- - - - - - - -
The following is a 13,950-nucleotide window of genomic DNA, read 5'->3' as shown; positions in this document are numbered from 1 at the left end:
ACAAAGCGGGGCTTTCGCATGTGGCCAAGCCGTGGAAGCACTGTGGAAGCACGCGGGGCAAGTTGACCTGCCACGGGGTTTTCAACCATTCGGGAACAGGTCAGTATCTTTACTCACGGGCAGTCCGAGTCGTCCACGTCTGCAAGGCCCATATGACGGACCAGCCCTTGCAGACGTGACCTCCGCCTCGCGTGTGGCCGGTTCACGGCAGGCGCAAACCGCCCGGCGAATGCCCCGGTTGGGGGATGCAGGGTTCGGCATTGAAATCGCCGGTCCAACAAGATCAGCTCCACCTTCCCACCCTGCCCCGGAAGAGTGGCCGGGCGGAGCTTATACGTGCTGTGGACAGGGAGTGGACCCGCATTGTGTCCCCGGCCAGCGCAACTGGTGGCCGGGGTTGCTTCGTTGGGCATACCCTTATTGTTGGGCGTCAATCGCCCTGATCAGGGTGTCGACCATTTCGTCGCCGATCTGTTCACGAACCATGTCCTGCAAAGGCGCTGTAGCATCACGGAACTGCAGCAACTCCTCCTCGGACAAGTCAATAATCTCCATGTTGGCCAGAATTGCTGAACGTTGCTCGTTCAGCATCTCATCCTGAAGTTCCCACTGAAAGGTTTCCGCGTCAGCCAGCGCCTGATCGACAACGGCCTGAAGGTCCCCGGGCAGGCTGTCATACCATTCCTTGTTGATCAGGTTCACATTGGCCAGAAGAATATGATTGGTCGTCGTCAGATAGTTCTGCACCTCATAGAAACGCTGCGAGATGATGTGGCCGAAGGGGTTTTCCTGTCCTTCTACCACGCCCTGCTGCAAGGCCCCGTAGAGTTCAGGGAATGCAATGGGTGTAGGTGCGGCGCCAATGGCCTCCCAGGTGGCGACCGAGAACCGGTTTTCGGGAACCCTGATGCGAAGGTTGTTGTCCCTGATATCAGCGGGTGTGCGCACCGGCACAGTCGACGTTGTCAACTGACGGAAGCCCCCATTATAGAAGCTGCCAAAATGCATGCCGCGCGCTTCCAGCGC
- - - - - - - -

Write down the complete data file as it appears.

The following is a 13,950-nucleotide window of genomic DNA, read 5'->3' as shown; positions in this document are numbered from 1 at the left end:
ACAAAGCGGGGCTTTCGCATGTGGCCAAGCCGTGGAAGCACTGTGGAAGCACGCGGGGCAAGTTGACCTGCCACGGGGTTTTCAACCATTCGGGAACAGGTCAGTATCTTTACTCACGGGCAGTCCGAGTCGTCCACGTCTGCAAGGCCCATATGACGGACCAGCCCTTGCAGACGTGACCTCCGCCTCGCGTGTGGCCGGTTCACGGCAGGCGCAAACCGCCCGGCGAATGCCCCGGTTGGGGGATGCAGGGTTCGGCATTGAAATCGCCGGTCCAACAAGATCAGCTCCACCTTCCCACCCTGCCCCGGAAGAGTGGCCGGGCGGAGCTTATACGTGCTGTGGACAGGGAGTGGACCCGCATTGTGTCCCCGGCCAGCGCAACTGGTGGCCGGGGTTGCTTCGTTGGGCATACCCTTATTGTTGGGCGTCAATCGCCCTGATCAGGGTGTCGACCATTTCGTCGCCGATCTGTTCACGAACCATGTCCTGCAAAGGCGCTGTAGCATCACGGAACTGCAGCAACTCCTCCTCGGACAAGTCAATAATCTCCATGTTGGCCAGAATTGCTGAACGTTGCTCGTTCAGCATCTCATCCTGAAGTTCCCACTGAAAGGTTTCCGCGTCAGCCAGCGCCTGATCGACAACGGCCTGAAGGTCCCCGGGCAGGCTGTCATACCATTCCTTGTTGATCAGGTTCACATTGGCCAGAAGAATATGATTGGTCGTCGTCAGATAGTTCTGCACCTCATAGAAACGCTGCGAGATGATGTGGCCGAAGGGGTTTTCCTGTCCTTCTACCACGCCCTGCTGCAAGGCCCCGTAGAGTTCAGGGAATGCAATGGGTGTAGGTGCGGCGCCAATGGCCTCCCAGGTGGCGACCGAGAACCGGTTTTCGGGAACCCTGATGCGAAGGTTGTTGTCCCTGATATCAGCGGGTGTGCGCACCGGCACAGTCGACGTTGTCAACTGACGGAAGCCCCCATTATAGAAGCTGCCAAAATGCATGCCGCGCGCTTCCAGCGC